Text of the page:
"Today I have to pay the EU a 17 percent tariff on every shipment to Europe because I'm producing in the territories," says Guy, who lives in Ramat Hasharon. "This is a problem that only will grow if the marking of exported products is implemented. This is a serious step that the state has to fight."
Zvi Meir, 69, a resident of Elkana, employs more than 250 Palestinian workers in its factories in the Barkan Industrial Park. "The Palestinians who work in factories in Barkan have the best wages and conditions in the Arab world. People just do not understand it, and boycotts will primarily harm the Palestinians themselves."
Meir owns a large textile factory in another country whose name he declines to state. "In my overseas factory, I employ workers at a pittance compared to what I pay them in Samaria."
We are sitting in the lobby of the Opéra Cadet Hotel, and the Israeli businessmen express their concern about the day the EU's decision label products that come from the settlements will be implemented. According to the decision, each country determines for itself the date on which it will begin marking products.
A source in the Israeli public-relations establishment says, "The French government is shaping the formula to implement the decision and to date there is some light foot dragging, but that does not mean that we won't get up one morning and see products labeled."
Meir and Guy fear that labeling will cause them serious harm. "If our buyer will be required to mark products, it will only give him a headache, and he'll prefer to buy goods from other suppliers." says Guy.
"I think we should fight the labeling all the way, since it is likely to cause significant economic damage to factories in the Judea and Samaria. But I fear that the government would prefer to ignore it, since exports from the Judea and Samaria are only a thousandth of Israeli exports, the country can economically let it go. But we have to understand that marking products from the settlements in Europe is only part of the BDS movement's overall plan, which aims to bring a full economic boycott on the State of Israel, not just Judea and Samaria.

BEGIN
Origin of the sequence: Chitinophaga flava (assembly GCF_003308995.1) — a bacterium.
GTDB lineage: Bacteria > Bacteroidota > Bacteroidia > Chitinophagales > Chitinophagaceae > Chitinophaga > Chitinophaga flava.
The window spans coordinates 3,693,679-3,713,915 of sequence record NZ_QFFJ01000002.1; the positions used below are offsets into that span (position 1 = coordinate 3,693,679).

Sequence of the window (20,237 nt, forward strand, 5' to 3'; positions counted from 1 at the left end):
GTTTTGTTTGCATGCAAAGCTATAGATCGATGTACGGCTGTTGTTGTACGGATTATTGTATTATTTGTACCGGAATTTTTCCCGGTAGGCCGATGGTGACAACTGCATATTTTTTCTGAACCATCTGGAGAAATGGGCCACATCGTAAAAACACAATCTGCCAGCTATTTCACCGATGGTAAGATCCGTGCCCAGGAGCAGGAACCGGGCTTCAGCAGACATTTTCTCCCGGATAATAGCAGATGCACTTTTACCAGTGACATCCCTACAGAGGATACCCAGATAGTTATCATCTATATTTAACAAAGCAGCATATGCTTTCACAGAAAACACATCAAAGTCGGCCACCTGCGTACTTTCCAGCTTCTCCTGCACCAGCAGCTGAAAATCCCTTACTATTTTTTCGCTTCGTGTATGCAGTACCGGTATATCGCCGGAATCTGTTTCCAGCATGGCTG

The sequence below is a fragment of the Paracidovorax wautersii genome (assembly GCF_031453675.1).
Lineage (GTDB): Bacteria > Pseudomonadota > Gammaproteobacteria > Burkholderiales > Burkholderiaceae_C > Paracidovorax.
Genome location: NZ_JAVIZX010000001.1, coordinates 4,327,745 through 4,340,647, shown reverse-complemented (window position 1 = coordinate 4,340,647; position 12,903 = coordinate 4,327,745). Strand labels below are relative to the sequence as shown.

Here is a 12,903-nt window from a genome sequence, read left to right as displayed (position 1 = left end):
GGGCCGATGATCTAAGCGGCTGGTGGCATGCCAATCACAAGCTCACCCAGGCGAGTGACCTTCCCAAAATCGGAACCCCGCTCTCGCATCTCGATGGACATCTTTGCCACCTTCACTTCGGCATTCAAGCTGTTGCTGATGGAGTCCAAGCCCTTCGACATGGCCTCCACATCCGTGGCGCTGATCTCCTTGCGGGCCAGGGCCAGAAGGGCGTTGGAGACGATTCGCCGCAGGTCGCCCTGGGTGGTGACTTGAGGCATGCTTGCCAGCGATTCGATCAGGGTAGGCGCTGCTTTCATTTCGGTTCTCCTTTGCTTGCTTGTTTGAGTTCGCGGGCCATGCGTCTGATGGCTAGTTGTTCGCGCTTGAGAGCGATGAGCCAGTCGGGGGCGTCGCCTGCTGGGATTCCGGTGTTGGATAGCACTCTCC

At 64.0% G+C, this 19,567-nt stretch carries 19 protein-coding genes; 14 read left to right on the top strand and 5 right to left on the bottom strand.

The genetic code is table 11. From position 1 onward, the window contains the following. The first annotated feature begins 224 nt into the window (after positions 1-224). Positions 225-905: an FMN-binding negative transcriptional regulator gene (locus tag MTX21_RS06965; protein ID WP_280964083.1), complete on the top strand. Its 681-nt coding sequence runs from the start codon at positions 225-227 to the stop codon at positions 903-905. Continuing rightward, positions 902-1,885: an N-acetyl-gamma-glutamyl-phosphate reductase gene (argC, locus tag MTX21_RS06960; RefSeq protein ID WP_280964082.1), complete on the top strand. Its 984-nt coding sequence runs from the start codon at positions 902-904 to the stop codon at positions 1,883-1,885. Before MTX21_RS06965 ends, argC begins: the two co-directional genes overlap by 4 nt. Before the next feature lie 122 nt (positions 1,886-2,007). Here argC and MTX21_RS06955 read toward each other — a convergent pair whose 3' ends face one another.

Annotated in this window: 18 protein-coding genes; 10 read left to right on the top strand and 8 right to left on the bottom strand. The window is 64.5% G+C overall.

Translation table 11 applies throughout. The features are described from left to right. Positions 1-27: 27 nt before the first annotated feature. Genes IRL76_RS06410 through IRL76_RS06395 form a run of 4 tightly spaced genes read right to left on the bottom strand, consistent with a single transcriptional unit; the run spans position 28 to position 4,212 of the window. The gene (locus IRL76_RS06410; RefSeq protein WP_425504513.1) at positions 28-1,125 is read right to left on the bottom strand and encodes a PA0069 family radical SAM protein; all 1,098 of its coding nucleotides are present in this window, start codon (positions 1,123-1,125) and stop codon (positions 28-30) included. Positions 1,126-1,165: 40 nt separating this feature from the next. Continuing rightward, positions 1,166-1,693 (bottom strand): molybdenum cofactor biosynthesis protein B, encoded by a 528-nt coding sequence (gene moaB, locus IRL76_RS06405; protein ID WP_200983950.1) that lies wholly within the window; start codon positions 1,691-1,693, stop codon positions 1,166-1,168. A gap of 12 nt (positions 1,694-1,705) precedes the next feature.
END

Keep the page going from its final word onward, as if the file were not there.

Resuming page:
Meir: "We already employ certain methods to circumvent the economic boycott. If marking products will come into effect, it will be a very hard hit."
On the trip from Charles de Gaulle Airport to a hotel in the center of Paris, we encounter hundreds of refugees. Syrian women with a child in one hand and a bottle of soap in the other that offer to clean windshields for a few cents. The suburbs are full of garbage that has not been cleared for several days. Dozens of Arabic-speaking young people are sitting on the railings.
The sights change when we get to the city center. The boulevards are clean and the display windows of the prestigious squares illuminate the intersections brightly. The Middle East and classic Europe are within a 20-minute drive of each other.
Paris tells the story of all of Western Europe. BDS activists and pro-Palestinian organizations come to the squares almost every weekend to demonstrate. Last January, a few dozen pro-Palestinian protesters gathered outside the Palais Garnier—Paris's famed opera house—and called for a boycott of the Israeli Batsheva Dance Company’s performance. The demonstration was coordinated with the police, and other than an isolated incident wherein a demonstrator managed to sneak into the hall, there were no unusual events. The main struggle is being conducted on social media.
French Prime Minister Manuel Valls said recently at a conference of French Jews that the boycott is prohibited by law in France and constitutes discrimination. Beyond that, it is illegitimate and, fundamentally is illogical.
But speeches are thing and reality another. French parliamentarians understand the growing power of Muslims in their country—which is already about eight million people, according to one estimate—and it's doubtful that they would ignore such a large sector of the electorate.
Our man in the parliament